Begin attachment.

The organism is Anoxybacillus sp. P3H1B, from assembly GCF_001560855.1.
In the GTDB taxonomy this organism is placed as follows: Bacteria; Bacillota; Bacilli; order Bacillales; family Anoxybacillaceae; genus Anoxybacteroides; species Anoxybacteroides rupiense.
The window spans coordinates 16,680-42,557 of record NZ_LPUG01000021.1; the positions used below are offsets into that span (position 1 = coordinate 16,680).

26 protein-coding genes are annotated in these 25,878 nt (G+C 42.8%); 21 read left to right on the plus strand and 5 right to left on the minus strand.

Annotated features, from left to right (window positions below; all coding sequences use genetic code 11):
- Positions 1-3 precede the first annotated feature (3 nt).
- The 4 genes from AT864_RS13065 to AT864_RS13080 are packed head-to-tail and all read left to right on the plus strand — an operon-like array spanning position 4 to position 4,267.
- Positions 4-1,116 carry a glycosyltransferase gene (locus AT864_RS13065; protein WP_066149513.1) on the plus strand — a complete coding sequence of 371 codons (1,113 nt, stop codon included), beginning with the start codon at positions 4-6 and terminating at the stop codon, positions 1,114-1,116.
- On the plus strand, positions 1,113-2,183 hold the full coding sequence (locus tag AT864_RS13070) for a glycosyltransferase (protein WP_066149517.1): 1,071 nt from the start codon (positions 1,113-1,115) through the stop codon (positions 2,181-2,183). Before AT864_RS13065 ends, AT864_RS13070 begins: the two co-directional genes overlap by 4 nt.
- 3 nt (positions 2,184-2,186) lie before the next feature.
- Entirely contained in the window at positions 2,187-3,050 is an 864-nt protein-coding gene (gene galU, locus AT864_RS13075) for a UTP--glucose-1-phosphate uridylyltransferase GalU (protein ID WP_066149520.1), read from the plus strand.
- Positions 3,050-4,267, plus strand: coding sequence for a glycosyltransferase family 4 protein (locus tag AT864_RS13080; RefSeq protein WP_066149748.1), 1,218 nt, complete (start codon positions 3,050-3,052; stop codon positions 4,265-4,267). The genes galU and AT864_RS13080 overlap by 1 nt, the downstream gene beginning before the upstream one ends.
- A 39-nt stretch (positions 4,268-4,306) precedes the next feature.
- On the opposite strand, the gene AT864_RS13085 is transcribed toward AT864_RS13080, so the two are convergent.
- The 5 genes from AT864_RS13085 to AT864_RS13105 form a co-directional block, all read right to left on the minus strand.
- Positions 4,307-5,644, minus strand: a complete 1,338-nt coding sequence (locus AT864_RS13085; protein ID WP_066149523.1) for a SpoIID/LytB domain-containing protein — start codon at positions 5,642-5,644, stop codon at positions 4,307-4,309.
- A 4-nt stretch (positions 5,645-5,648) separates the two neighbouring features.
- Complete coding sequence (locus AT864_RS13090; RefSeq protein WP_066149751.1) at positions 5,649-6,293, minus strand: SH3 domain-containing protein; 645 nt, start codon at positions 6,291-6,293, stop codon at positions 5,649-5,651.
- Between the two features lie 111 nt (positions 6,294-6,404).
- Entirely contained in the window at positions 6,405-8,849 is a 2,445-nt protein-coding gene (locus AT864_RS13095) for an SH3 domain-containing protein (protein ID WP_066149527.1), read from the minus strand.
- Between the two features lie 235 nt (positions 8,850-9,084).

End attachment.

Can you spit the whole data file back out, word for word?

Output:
The organism is Anoxybacillus sp. P3H1B, from assembly GCF_001560855.1.
In the GTDB taxonomy this organism is placed as follows: Bacteria; Bacillota; Bacilli; order Bacillales; family Anoxybacillaceae; genus Anoxybacteroides; species Anoxybacteroides rupiense.
The window spans coordinates 16,680-42,557 of record NZ_LPUG01000021.1; the positions used below are offsets into that span (position 1 = coordinate 16,680).

26 protein-coding genes are annotated in these 25,878 nt (G+C 42.8%); 21 read left to right on the plus strand and 5 right to left on the minus strand.

Annotated features, from left to right (window positions below; all coding sequences use genetic code 11):
- Positions 1-3 precede the first annotated feature (3 nt).
- The 4 genes from AT864_RS13065 to AT864_RS13080 are packed head-to-tail and all read left to right on the plus strand — an operon-like array spanning position 4 to position 4,267.
- Positions 4-1,116 carry a glycosyltransferase gene (locus AT864_RS13065; protein WP_066149513.1) on the plus strand — a complete coding sequence of 371 codons (1,113 nt, stop codon included), beginning with the start codon at positions 4-6 and terminating at the stop codon, positions 1,114-1,116.
- On the plus strand, positions 1,113-2,183 hold the full coding sequence (locus tag AT864_RS13070) for a glycosyltransferase (protein WP_066149517.1): 1,071 nt from the start codon (positions 1,113-1,115) through the stop codon (positions 2,181-2,183). Before AT864_RS13065 ends, AT864_RS13070 begins: the two co-directional genes overlap by 4 nt.
- 3 nt (positions 2,184-2,186) lie before the next feature.
- Entirely contained in the window at positions 2,187-3,050 is an 864-nt protein-coding gene (gene galU, locus AT864_RS13075) for a UTP--glucose-1-phosphate uridylyltransferase GalU (protein ID WP_066149520.1), read from the plus strand.
- Positions 3,050-4,267, plus strand: coding sequence for a glycosyltransferase family 4 protein (locus tag AT864_RS13080; RefSeq protein WP_066149748.1), 1,218 nt, complete (start codon positions 3,050-3,052; stop codon positions 4,265-4,267). The genes galU and AT864_RS13080 overlap by 1 nt, the downstream gene beginning before the upstream one ends.
- A 39-nt stretch (positions 4,268-4,306) precedes the next feature.
- On the opposite strand, the gene AT864_RS13085 is transcribed toward AT864_RS13080, so the two are convergent.
- The 5 genes from AT864_RS13085 to AT864_RS13105 form a co-directional block, all read right to left on the minus strand.
- Positions 4,307-5,644, minus strand: a complete 1,338-nt coding sequence (locus AT864_RS13085; protein ID WP_066149523.1) for a SpoIID/LytB domain-containing protein — start codon at positions 5,642-5,644, stop codon at positions 4,307-4,309.
- A 4-nt stretch (positions 5,645-5,648) separates the two neighbouring features.
- Complete coding sequence (locus AT864_RS13090; RefSeq protein WP_066149751.1) at positions 5,649-6,293, minus strand: SH3 domain-containing protein; 645 nt, start codon at positions 6,291-6,293, stop codon at positions 5,649-5,651.
- Between the two features lie 111 nt (positions 6,294-6,404).
- Entirely contained in the window at positions 6,405-8,849 is a 2,445-nt protein-coding gene (locus AT864_RS13095) for an SH3 domain-containing protein (protein ID WP_066149527.1), read from the minus strand.
- Between the two features lie 235 nt (positions 8,850-9,084).